In Ted Butler's Archive

By Israel Friedman
January 26, 2011

(Israel Friedman is a friend and mentor to Theodore Butler. He has followed silver for many decades. He has written articles for us in the past. Investment Rarities does not necessarily endorse these views.)
I have a different opinion on position limits for silver than my good friend Ted Butler. For sure I know he is correct that the price is manipulated by the big short sellers, and that a fair limit of 1500 contracts evenly applied to all COMEX traders with no exceptions would end the manipulation. But it has always been my opinion that the regulators would never install those limits. Why? Simple – they know that by enacting those limits the price of silver would fly to the sky and that the CFTC would be blamed.

Many people are upset that the regulators are proposing the position limit of more than 5,000 contracts for silver, as 25 million ounces is a crazy high amount for any speculator to hold. But I am happy that the CFTC won’t install a limit of 1500 contracts. Why? Also simple – by not installing the right limit, it will cause the physical shortage to come sooner to silver. When the shortage comes to silver, the tables will be turned upside down. Then the big shorts and the CME will blame the CFTC for not making them reduce their short positions before the shortage arrived. The silver investors will be dancing in the streets, delirious with joy.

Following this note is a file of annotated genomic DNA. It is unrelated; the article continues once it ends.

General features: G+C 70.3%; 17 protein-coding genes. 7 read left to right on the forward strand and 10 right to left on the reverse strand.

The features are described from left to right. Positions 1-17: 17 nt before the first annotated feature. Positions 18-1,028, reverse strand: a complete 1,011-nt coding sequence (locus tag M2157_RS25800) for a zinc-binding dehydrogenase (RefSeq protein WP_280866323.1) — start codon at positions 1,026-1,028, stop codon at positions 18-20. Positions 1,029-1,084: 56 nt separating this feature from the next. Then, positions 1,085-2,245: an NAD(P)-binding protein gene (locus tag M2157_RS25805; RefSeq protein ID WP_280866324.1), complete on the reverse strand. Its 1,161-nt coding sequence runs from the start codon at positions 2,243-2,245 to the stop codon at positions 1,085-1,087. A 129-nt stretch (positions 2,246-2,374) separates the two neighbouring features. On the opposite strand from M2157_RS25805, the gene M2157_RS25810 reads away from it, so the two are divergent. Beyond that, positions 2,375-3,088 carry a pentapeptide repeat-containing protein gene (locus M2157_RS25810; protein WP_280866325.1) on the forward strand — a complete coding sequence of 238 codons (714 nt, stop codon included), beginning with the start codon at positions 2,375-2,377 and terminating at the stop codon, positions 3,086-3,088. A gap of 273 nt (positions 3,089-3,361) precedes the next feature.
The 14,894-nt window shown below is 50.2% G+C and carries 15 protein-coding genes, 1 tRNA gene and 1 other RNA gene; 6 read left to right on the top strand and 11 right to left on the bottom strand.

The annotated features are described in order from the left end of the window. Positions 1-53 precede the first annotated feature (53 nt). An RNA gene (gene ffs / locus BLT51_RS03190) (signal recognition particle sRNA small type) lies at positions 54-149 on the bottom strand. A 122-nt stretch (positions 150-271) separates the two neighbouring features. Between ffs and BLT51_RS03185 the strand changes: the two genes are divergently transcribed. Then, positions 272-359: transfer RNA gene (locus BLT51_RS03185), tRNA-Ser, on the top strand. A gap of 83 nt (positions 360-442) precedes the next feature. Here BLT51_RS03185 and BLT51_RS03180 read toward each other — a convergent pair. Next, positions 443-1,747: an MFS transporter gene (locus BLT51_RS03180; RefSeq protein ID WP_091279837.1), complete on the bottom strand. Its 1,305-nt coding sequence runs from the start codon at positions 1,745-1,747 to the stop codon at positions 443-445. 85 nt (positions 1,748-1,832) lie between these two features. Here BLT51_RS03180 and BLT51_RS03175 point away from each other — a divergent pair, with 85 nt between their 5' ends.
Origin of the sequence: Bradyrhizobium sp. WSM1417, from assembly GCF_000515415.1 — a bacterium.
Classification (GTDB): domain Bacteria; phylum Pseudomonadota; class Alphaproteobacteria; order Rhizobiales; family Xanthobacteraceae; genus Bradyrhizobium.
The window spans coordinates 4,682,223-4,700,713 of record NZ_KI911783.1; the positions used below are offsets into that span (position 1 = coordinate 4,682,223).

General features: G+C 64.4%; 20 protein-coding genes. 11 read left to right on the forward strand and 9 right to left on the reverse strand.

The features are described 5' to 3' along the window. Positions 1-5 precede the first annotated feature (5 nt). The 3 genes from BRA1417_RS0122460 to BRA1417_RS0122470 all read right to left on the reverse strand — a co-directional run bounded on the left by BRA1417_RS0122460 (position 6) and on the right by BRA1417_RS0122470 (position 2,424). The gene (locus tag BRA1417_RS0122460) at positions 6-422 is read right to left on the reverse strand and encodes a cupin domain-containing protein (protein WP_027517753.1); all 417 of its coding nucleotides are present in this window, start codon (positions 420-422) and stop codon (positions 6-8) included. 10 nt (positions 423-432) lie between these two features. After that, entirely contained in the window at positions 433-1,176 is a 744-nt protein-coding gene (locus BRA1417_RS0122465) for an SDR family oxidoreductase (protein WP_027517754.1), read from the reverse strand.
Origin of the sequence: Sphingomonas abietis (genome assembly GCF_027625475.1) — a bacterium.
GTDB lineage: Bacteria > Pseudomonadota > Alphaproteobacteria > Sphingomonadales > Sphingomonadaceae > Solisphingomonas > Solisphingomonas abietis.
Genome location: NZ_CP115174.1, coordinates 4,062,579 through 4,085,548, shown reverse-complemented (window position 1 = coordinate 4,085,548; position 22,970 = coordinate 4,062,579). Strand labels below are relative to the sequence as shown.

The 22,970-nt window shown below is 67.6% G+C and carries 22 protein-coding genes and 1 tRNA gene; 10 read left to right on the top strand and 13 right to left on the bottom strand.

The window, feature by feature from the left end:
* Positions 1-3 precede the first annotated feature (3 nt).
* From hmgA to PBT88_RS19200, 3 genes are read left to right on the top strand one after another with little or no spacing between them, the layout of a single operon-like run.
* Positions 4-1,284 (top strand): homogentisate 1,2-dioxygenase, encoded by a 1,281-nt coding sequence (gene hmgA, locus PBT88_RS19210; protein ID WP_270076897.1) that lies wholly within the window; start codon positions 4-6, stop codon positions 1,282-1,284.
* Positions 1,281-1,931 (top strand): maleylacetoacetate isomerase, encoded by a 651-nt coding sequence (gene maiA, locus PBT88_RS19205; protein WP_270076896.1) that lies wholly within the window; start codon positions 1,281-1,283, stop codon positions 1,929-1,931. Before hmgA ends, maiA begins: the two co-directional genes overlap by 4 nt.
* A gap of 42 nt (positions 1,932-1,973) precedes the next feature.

The CFTC and CME directors, and the naked shorts, and the users don’t understand how a shortage in silver will look. How could they, as we’ve never seen a silver shortage before? But they will learn quickly. First, any naked short will be bankrupt. Also the users will pay any price not to close their production line. The shortage will change everything. If the CFTC wants to ask something of the CME directors, it should be what plans does the CME have when a shortage comes to silver.

In a market like silver, used all over the world, the shortage creeps in slowly. The first reports of shortage are dismissed as temporary. But things progress and it becomes impossible to secure adequate supplies of material. Then in an instant, enough people realize the true condition and denials are suddenly cast aside. Everyone panics to rush to buy, investors and users alike. Then all that will matter is getting real silver, not paper contracts.
The best thing about what has happened over the past ten years is that it has been the small investor who has been buying all the silver. The big guys have concentrated on buying gold. Let them. Because the little guy has been buying silver it means that silver is in very strong hands. The little guys are like an army of ants and it’s impossible to force all of them to sell until they get the price they want. This is the first time in history that the little guys have out-foxed the big guys. Not only have the big guys not bought silver, the biggest of them have actually sold it short. But don’t think that the same big guys won’t buy silver, as they will – but only when the price goes over $100.

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